Press violence in Mexico increases

In Mexico, attacks on journalists increased 20 percent in 2012, according to NGO Article 19 in its annual report released Wednesday. A total of 207 attacks on journalists, media workers and media facilities in 25 states were reported.

by WAN-IFRA Staff | March 14, 2013

Article 19, an international NGO committed to protecting freedom of expression and information, reported that seven journalists were murdered in Mexico, along with two disappearances and eight violent attacks on the media. The report, titled “Double murder: press between violence and impunity” identifies all attacks suffered last year by journalists including threats, destruction of property, forced displacement, extortion, and kidnapping.

“It is the face of impunity which leaves journalists increasingly vulnerable,” says Diego Osorno, editor of Gatopardo in Mexico and member of Article 19.

Contributor writer to the report Dario Ramirez says, “”We must reverse the silence and ensure the free flow of information.” Following the release of the report, Mexico’s chapter of Article 19 released a hashtag “Impunity Kills” on their Twitter.

Five of the seven murders were committed in the state of Veracruz, which since 2011 has been the state hardest hit by the violence of drug cartels and military offensives.

According to the NGO, 31 journalists were forced to leave their place of residence during the past two years in the face of threats of organized crime. However, state officials were allegedly responsible for nearly 44 percent of attacks against freedom of expression in 2012. The perception that not only criminal organizations are involved in the violence is one of the major concerns of the NGO.

Mexico is one of the most dangerous countries for the press, with 80 journalists killed since 2000, according to the National Commission on Human Rights, an independent agency of the Mexican state. El Zócalo de Saltillo is the latest newspaper to stop reporting news about organized crime. The decision comes three days after members of a criminal organization posted signs in various towns in the state of Coahuila threatening the Zócalo news group.

The signs and banners threatened the journalists and staff with retribution, including death, if they continued reporting on the operations of the cartels. In an editorial, the newspaper wrote: “since there are no guarantees and no safety to practice journalism freely, the Editorial Council of Zócalo has decided, as of Monday, to stop publishing information related to organized crime.”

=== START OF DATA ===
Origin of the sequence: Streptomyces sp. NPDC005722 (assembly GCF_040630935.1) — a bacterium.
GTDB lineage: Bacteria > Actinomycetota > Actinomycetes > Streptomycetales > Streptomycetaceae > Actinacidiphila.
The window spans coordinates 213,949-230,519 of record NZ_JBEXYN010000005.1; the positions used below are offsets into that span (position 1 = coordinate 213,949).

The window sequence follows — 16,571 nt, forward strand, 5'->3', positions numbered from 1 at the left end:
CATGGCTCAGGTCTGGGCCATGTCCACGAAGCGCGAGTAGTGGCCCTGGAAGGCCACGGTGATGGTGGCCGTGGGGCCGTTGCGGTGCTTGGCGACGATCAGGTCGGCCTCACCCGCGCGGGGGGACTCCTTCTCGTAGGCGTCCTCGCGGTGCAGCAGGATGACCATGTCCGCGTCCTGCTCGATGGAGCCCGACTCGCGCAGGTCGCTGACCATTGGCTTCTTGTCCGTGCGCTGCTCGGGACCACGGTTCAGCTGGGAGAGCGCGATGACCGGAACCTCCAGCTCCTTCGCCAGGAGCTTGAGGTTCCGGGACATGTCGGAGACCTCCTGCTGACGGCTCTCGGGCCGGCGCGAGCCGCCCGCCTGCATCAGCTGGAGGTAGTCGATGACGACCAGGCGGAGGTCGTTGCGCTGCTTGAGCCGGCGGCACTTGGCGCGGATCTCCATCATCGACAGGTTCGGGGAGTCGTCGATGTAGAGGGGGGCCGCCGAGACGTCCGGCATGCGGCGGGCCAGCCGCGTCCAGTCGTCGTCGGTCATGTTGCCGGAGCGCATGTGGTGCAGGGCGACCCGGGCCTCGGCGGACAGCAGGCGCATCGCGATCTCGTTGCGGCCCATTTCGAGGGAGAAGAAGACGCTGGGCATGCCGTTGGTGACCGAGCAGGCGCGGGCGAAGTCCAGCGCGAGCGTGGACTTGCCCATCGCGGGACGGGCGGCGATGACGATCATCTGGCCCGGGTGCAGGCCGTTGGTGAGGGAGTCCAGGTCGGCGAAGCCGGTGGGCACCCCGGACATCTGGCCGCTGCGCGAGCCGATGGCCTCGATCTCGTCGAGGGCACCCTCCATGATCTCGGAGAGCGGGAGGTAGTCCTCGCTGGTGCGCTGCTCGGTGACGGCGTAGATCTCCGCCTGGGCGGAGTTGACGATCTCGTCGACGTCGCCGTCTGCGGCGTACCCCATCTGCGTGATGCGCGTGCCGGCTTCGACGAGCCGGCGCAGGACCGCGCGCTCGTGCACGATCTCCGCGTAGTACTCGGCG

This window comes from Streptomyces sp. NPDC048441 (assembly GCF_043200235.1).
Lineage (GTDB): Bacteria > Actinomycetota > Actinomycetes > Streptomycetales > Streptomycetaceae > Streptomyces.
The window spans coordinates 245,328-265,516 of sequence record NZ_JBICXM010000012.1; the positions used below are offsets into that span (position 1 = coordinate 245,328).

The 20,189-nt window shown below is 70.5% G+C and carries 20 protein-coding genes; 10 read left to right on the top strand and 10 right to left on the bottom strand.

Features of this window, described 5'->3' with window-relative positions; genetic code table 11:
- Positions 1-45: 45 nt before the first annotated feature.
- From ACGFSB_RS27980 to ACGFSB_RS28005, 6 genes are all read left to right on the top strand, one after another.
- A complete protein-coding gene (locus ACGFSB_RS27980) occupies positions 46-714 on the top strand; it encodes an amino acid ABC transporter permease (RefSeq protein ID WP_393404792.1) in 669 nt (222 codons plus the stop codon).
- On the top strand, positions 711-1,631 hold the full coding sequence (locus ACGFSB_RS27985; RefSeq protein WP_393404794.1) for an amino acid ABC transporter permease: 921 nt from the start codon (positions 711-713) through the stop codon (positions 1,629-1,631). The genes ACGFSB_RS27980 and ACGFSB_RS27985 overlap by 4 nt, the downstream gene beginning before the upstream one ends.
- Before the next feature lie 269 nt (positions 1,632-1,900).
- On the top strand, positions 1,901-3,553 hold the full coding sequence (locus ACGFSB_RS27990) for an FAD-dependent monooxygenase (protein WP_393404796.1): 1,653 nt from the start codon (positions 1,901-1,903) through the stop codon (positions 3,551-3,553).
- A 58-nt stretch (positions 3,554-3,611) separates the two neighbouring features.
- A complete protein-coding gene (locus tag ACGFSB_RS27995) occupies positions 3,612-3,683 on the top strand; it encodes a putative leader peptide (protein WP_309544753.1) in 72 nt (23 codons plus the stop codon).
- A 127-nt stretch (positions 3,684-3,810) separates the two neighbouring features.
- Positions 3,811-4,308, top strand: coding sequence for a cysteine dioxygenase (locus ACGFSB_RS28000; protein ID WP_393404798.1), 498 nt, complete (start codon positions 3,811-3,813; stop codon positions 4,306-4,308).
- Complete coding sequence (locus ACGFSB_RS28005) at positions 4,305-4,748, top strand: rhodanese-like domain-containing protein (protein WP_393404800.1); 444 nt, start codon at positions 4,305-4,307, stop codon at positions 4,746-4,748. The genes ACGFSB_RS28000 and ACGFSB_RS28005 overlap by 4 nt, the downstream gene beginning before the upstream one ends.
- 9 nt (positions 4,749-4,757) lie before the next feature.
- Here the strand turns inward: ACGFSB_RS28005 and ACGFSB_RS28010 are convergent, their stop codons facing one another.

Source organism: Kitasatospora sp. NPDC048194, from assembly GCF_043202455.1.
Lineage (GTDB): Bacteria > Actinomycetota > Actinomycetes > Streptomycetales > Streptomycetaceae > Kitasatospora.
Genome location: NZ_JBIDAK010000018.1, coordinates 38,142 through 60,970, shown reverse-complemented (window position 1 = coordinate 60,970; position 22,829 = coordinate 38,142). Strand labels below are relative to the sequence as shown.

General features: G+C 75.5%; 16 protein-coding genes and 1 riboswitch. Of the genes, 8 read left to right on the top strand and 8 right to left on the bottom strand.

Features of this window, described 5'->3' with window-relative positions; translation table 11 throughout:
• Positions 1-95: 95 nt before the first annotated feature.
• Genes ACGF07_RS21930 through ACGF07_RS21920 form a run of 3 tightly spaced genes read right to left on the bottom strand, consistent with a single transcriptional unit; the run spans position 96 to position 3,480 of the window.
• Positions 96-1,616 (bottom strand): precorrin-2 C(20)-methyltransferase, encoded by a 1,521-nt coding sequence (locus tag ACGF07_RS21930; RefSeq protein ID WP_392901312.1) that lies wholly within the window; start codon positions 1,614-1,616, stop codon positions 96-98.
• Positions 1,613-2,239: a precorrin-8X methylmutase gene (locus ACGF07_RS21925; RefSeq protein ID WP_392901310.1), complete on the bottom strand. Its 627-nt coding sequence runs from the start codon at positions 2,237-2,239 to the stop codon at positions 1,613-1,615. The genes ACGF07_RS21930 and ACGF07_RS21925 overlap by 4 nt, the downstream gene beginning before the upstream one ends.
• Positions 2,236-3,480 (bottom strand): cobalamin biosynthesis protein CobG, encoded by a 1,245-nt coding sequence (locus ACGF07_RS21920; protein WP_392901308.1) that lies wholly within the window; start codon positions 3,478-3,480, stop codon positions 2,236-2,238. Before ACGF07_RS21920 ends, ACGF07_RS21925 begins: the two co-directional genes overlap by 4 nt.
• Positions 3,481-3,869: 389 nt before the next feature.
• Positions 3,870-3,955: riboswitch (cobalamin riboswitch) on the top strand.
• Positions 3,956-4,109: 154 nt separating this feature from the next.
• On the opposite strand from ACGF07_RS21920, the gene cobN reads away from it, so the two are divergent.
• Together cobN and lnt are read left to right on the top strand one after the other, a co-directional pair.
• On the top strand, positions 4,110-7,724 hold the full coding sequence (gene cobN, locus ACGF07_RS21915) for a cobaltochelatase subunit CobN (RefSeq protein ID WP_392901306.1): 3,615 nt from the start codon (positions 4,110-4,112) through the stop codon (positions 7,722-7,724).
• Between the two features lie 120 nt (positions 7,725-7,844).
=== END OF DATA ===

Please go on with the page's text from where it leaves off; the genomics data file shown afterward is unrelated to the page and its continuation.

On Monday, several Mexican media organizations issued an urgent communiqué clearly outlining their demands despite a law that was passed in 2012 making killing a journalist a federal crime. It requires that the attorney general investigates all cases, but the law shows no signs of progress.

Article 19’s recommendation for the situation in Mexico outlines a clear and concise way to end violence on the press.

“The President must ensure that the special prosecutor, who is responsible for the investigation of crimes against journalists, is given greater autonomy and the resources necessary to enable them to do their job effectively. In turn, the special prosecutor must be fully accountable and transparent.”

Last month, the International Press Institute (IPI) and WAN-IFRA led a delegation to Mexico to examine government measures to ensure greater safety of journalists, along with strategies adopted by media and journalists to continue reporting from highly dangerous parts of the country.

The delegation visited Mexico from 10-13 February and met with a wide variety of interested actors including federal, state, and intergovernmental officials; journalists and publishers; foreign diplomats and representatives of civil society groups in Mexico City.

The delegation also looked into other issues challenging independent media reporting, such as media dependence on government advertising and concentration of ownership in the broadcasting sector.

WAN-IFRA has also published a detailed report on press violence in Mexico, which can be downloaded here.

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